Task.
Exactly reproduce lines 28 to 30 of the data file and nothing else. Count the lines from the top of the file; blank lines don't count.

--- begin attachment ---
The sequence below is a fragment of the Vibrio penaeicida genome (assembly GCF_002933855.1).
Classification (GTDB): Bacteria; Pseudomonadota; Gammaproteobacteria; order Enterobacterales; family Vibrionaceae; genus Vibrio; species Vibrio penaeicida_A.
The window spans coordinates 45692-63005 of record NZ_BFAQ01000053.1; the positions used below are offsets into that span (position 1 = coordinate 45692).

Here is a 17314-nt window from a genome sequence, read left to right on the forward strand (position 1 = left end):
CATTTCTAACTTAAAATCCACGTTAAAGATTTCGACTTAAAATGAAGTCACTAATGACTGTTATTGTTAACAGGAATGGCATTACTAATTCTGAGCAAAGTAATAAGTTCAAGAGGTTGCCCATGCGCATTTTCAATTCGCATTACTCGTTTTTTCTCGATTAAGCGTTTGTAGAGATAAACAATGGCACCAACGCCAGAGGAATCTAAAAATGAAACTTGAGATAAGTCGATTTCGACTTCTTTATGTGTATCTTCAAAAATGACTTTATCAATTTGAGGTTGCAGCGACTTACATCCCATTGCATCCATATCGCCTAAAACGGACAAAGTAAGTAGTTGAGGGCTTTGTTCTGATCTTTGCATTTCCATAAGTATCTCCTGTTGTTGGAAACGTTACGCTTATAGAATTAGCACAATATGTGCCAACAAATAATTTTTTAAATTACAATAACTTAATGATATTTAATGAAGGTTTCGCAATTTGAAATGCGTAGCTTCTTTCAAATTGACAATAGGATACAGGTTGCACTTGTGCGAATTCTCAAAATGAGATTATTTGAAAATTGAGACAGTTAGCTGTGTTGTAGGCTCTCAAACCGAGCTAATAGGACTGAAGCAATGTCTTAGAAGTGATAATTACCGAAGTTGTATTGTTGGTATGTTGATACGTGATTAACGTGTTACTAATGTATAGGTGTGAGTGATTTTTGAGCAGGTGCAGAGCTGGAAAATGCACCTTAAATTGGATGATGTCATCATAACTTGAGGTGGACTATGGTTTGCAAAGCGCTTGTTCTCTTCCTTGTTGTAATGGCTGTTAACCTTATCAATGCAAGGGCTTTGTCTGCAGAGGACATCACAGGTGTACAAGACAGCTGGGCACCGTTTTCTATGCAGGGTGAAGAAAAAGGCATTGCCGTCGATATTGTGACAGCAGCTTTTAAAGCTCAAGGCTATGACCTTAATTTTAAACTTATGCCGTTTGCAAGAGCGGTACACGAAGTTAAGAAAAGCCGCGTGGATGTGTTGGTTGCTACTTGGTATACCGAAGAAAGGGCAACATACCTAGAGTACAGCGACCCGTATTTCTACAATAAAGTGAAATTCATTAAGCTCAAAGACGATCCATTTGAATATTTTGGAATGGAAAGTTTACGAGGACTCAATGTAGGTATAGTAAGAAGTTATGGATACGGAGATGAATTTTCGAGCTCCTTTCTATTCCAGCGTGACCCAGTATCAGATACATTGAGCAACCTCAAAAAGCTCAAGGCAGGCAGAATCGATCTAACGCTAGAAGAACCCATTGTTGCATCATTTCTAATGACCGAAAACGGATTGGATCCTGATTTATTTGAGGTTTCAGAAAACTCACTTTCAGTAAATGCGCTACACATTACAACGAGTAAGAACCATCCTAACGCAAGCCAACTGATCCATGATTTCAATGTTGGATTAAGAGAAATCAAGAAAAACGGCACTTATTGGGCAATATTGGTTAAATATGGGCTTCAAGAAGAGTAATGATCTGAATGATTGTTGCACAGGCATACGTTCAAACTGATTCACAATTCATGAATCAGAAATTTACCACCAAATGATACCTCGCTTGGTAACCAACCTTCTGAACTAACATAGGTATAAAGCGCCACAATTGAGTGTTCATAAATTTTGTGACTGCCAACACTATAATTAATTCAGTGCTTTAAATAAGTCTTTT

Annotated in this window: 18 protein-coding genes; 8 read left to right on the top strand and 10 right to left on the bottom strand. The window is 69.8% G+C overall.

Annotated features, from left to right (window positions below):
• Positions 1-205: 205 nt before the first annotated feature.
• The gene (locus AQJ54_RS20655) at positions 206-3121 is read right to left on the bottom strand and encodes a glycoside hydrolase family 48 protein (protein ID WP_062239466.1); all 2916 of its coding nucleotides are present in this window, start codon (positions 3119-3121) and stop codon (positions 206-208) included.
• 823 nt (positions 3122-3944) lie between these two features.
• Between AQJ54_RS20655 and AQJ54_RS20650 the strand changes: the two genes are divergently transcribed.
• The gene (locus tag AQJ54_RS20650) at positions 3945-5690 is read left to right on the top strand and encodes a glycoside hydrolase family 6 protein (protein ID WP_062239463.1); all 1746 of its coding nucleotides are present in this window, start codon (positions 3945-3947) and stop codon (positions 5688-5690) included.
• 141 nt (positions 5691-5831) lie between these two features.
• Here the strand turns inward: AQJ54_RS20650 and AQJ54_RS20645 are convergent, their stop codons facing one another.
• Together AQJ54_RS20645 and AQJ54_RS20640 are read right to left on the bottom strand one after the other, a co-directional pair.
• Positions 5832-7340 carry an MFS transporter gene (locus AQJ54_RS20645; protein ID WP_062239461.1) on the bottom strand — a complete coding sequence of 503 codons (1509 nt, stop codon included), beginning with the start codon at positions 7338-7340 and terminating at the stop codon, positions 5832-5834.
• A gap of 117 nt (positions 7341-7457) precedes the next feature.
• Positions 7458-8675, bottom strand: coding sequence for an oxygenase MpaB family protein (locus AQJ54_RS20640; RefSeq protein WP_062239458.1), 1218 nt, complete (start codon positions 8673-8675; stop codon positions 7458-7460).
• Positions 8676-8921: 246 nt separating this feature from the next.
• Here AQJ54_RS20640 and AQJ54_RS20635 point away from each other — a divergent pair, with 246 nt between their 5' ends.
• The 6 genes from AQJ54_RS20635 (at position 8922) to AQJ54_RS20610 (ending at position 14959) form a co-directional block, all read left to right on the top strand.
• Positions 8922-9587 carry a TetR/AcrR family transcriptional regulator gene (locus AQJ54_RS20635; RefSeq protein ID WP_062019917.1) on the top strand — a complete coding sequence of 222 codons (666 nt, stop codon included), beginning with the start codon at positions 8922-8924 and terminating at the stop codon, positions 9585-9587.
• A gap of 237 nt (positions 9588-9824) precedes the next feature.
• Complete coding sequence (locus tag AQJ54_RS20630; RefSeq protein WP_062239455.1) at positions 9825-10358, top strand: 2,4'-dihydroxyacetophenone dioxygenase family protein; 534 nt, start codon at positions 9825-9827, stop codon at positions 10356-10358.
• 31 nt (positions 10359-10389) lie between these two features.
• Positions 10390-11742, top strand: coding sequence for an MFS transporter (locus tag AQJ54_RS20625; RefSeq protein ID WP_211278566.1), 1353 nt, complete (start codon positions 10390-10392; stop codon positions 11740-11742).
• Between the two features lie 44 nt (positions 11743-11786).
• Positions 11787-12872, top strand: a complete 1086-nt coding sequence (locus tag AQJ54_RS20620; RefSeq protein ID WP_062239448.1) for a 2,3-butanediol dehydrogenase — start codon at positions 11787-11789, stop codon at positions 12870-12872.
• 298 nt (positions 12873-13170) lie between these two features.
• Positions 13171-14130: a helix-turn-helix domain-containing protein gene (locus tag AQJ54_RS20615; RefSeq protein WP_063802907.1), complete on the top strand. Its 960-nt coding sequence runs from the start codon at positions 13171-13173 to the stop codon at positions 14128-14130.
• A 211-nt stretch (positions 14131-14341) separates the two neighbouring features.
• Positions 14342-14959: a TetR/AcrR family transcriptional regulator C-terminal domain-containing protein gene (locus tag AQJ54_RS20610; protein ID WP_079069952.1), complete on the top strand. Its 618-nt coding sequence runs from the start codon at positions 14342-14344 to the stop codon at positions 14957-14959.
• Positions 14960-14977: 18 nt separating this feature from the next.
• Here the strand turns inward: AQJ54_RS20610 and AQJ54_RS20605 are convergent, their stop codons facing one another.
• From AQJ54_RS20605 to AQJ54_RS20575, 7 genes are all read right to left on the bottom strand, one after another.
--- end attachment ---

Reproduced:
• Positions 11787-12872, top strand: a complete 1086-nt coding sequence (locus tag AQJ54_RS20620; RefSeq protein ID WP_062239448.1) for a 2,3-butanediol dehydrogenase — start codon at positions 11787-11789, stop codon at positions 12870-12872.
• 298 nt (positions 12873-13170) lie between these two features.
• Positions 13171-14130: a helix-turn-helix domain-containing protein gene (locus tag AQJ54_RS20615; RefSeq protein WP_063802907.1), complete on the top strand. Its 960-nt coding sequence runs from the start codon at positions 13171-13173 to the stop codon at positions 14128-14130.